Making declarations and logging progress as a way of holding yourself accountable. Leo made the excellent point that telling other people about your goals is a great way to start holding yourself accountable. You can go as far as asking someone to track your progress with you, or keep it as simple as sharing your projects with someone. If you know that even just one other person will be following up with you, you increase your chances of sticking to your word. There are many ways to go about this, many of which I have discussed with Stevo and written about here on my blog. Habit change is a tricky thing and everyone knows we get by with a little help from our friends.
When we experience hope and fear it is because we are attached to outcomes. When Leo said this, I had an “Ah ha!” moment. It seems so simple, but I don’t normally think about my hopes and fears this way. I feel that it is a good reminder of the stories that we are telling ourselves and how we often embellish the outcomes before they have happened. It is refreshing to step back and ask ourselves what we fear about a particular outcome or why we are hoping for something. Then take it one step further and realize we will be OK regardless of what happens.
5 word business plan. An “ah ha!” moment wrapped into a gold nugget right here. This is what my post “Confused? Contribute!” is all about! A simple 5 word business plan. Here it is: How Can I Help You? Run with this.
Whisper marketing. If I haven’t yet mentioned BlogcastFM one hundred times, let me continue to work towards that number. Leo and Jesse both spoke to marketing and getting the word out about what they do. They both prefer to practice gentler kinds of advertising, relying mostly on word of mouth and slow community building techniques. The reason I bring up BlogcastFM is because that is immediately what came to mind when they said “whisper” marketing. Srini, the co-founder and host of the show, asks all his interviewees how they stand out in a world with so much noise. Well, it isn’t by talking louder.
How to title blog posts. Leo has blogging down to an art. He’s very good at what he does and that’s why I attended this event. Here are some bread and butter techniques for titling your blog. First, your title must convey a benefit. Second, it must instill curiosity. Do this in 5 words or less if you can. Some things to think about: Why is what you are writing about a problem? Why should your readers care? Give them a reason! What is the solution? Make sure you include an actionable item to effectively close the post. This builds attention and trust.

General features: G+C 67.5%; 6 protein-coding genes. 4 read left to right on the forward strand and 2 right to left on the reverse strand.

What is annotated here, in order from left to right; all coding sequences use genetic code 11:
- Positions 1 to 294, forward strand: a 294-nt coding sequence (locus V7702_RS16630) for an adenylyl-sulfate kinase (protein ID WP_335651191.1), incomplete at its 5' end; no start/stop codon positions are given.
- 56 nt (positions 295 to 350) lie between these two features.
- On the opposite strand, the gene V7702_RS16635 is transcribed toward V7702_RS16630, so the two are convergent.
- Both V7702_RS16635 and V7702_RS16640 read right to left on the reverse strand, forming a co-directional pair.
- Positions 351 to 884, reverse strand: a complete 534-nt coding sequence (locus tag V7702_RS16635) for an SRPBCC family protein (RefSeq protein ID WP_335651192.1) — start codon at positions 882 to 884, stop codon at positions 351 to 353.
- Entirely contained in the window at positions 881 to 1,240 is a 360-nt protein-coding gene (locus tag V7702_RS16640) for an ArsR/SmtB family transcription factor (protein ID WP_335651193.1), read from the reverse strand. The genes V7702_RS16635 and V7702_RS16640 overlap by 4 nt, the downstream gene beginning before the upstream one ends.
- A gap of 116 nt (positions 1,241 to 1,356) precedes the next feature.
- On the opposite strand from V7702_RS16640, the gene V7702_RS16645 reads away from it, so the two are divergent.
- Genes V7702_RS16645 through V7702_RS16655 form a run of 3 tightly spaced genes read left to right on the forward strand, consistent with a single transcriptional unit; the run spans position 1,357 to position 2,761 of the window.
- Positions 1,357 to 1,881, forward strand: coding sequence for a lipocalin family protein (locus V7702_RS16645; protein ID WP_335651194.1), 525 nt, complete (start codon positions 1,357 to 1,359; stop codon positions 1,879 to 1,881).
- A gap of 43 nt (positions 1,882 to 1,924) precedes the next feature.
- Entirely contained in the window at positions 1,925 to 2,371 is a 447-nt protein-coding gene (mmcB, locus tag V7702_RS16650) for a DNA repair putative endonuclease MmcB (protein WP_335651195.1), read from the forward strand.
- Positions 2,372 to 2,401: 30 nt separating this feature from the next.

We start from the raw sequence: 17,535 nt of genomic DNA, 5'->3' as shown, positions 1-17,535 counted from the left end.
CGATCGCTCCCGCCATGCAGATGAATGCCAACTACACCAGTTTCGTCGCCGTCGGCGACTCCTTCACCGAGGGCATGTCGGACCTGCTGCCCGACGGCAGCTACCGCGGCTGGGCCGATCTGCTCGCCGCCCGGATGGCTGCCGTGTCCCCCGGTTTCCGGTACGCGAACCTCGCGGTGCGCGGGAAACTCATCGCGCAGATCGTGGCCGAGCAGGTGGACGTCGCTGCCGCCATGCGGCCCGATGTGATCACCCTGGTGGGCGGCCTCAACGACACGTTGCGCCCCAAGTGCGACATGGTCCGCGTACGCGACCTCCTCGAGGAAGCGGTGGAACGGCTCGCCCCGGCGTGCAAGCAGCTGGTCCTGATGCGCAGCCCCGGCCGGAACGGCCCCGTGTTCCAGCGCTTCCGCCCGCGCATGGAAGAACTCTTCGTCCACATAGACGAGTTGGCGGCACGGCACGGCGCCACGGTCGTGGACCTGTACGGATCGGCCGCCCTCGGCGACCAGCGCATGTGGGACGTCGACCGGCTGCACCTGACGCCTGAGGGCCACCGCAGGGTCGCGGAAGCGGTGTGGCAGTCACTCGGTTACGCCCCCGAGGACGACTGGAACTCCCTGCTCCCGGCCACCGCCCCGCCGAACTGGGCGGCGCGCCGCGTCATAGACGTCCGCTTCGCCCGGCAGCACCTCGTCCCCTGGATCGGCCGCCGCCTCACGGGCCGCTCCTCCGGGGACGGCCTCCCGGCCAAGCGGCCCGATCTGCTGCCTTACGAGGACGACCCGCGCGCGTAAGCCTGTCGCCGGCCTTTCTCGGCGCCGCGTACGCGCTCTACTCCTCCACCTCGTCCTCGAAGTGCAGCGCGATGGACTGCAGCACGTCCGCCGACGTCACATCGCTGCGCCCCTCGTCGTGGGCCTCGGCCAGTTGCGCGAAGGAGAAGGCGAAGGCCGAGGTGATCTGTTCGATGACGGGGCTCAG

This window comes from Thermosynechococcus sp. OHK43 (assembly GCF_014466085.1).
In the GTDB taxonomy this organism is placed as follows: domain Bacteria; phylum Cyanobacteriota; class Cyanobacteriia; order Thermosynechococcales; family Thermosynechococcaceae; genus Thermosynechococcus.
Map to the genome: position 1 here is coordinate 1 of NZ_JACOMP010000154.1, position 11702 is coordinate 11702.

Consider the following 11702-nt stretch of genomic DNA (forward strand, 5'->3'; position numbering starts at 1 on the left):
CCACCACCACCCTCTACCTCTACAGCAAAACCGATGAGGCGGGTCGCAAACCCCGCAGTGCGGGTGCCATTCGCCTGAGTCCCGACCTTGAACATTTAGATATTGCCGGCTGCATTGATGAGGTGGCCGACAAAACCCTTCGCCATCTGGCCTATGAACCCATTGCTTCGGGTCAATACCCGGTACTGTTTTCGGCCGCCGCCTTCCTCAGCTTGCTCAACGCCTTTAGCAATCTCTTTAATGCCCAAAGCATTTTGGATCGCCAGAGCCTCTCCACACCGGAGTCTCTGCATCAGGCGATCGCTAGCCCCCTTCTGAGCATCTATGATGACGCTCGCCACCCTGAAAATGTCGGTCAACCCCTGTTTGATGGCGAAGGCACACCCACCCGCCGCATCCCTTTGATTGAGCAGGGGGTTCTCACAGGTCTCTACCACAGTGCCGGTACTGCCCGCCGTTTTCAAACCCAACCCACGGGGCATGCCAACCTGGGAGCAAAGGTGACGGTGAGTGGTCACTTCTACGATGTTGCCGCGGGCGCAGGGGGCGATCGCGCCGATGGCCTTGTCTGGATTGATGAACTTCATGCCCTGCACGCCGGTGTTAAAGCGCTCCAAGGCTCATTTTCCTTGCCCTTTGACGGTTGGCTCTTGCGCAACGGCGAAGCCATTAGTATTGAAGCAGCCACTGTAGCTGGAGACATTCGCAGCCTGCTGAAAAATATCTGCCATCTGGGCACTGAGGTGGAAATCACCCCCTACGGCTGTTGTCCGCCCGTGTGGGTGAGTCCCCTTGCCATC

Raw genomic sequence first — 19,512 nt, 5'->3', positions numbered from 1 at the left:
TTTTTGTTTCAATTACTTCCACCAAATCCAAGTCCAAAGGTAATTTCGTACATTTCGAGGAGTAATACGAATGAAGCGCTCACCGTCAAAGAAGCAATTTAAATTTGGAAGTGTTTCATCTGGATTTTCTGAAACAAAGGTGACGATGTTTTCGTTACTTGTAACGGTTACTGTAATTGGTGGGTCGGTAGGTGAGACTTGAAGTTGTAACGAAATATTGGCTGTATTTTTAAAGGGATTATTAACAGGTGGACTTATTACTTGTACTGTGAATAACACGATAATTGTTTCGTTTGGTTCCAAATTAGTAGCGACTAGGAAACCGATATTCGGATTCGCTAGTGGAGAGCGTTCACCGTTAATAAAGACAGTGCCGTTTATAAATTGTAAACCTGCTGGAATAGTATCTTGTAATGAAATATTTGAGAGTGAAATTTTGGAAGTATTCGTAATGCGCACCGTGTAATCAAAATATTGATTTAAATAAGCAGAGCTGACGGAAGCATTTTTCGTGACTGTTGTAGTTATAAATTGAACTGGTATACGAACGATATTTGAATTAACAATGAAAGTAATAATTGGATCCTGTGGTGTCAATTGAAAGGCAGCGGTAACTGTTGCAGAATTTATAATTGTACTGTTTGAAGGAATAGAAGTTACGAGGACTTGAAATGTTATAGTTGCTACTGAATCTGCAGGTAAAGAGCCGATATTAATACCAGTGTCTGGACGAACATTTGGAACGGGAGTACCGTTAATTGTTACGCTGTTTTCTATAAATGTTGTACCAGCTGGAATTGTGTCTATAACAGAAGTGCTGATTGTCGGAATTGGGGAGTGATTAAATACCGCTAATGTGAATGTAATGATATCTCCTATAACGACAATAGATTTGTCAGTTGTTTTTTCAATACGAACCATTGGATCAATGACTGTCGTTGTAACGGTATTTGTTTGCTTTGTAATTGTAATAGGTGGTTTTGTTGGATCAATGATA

Post regularly. From my understanding, it matters less how often, just keep it regular. Once a week, once a month, 4 times a year…
Give away your secrets! Making yourself vulnerable and sharing deepens your relationship to readers by building trust and providing resources. Leo really drove this one home and I think it is a special edge to any blogger. It’s scary to share ourselves with the world. It shows when we do. Really amazing things happen when you share things with others.
The tea and chocolate were incredible and the company was awesome. I have a lot of work ahead of me and attending Mindful+Entrepreneur is motivating me to get my ass in gear. Cheers to taking it to the next level!
P.S. To make it really clear – What is a problem that you have? You are trying to improve your blog but you don’t know how. What’s the solution? Simple homework: post regularly. Make a schedule. Right now.
I attended the Mindful + Entrepreneur tea and chocolate tasting event hosted by Leo Babauta and Jesse Jacobs, and naturally was reminded immediately of our interconnectedness. As soon as we began, I sat next to Andrea, owner of Satori Yoga Studio. Why is this serendipitous? Because my good friend, Debbie Steingesser, who helped me get the seasonal job at Lululemon and who I work out with regularly at San Francisco CrossFit is also a yoga teacher at Satori. So a wonderful woman who was only one degree removed from my acquaintance, is now my tea and chocolate tasting buddy. This was a great way to kick off the event, it made me feel right at home.